This weekend, at a family function, my cousin who happens to be a lawyer committed a pet-peeve of mine -- misuse of words -- which I did not correct out of the fear of appearing petty. Gathered around the kitchen table, she was telling a story about some true event, and concluded, "Well, that's my little factoid for the evening."

"Factoid" has recently been used a lot in my presence as a substitution for "fact", when its definintion is the exact opposite meaning. Via Wiki:
    A factoid is a spurious — unverified, incorrect, or fabricated — statement formed and asserted as a fact, but with no veracity. The word appears in the Oxford English Dictionary as "something which becomes accepted as fact, although it may not be true."

    Factoid was coined by Norman Mailer in his 1973 biography of Marilyn Monroe. Mailer described a factoid as "facts which have no existence before appearing in a magazine or newspaper", and created the word by combining the word fact and the ending -oid to mean "like a fact". The Washington Times described Mailer's new word as referring to "something that looks like a fact, could be a fact, but in fact is not a fact".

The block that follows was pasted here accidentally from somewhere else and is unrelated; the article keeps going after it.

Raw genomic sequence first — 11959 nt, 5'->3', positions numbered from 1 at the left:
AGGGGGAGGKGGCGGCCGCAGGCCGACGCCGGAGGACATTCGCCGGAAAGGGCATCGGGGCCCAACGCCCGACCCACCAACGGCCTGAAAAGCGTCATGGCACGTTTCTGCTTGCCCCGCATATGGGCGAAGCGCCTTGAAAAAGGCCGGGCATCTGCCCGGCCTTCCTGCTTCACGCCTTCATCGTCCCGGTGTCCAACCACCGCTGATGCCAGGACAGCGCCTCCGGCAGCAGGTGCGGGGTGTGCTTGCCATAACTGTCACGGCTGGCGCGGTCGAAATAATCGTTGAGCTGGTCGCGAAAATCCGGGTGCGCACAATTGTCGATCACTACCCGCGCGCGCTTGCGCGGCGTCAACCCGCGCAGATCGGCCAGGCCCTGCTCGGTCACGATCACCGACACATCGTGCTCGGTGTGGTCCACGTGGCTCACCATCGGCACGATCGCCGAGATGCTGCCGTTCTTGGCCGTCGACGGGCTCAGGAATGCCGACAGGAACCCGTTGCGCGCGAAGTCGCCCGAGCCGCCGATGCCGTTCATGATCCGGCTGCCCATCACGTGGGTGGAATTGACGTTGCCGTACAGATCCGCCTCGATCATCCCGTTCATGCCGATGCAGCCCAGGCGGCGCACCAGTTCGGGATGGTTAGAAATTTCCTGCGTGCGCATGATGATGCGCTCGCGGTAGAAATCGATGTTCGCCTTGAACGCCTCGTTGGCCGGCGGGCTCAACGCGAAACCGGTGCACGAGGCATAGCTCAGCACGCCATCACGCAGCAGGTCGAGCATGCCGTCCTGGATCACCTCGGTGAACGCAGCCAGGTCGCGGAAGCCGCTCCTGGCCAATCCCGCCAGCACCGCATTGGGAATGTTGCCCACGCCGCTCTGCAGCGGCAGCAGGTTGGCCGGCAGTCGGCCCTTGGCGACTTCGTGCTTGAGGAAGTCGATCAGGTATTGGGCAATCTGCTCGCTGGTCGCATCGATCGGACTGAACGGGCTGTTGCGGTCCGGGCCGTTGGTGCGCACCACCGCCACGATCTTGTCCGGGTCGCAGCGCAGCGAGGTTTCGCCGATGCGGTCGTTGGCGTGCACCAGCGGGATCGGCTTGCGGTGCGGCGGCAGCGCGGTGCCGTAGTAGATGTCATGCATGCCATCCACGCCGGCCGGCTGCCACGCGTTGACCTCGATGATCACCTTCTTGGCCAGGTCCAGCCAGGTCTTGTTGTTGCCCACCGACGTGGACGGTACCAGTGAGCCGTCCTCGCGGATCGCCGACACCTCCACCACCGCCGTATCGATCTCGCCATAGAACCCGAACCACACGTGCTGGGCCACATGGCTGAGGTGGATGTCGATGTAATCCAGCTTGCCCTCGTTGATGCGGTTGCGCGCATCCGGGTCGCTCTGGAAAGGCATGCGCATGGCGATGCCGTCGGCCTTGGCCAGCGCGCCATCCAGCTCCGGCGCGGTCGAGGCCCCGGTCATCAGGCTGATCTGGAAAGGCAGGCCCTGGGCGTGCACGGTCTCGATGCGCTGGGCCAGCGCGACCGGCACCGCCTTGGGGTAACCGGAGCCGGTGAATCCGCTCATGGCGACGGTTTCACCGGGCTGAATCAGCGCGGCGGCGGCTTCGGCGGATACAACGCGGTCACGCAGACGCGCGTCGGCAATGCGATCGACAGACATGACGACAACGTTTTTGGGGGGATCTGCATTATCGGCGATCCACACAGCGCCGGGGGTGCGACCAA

Factoids may give rise to, or arise from, common misconceptions and urban legends.
When I say pet-peeve, I mean that I get annoyed when even I occasionally misuse a phrase. (The difference between Tuscan and Tucsan comes to mind!) What I find amusing about this such misuse is that by using the word as its opposite, people are creating a factoid out of factoid. So, instead when this usage is enacted again, I will laugh. Laugh and point.

No comments: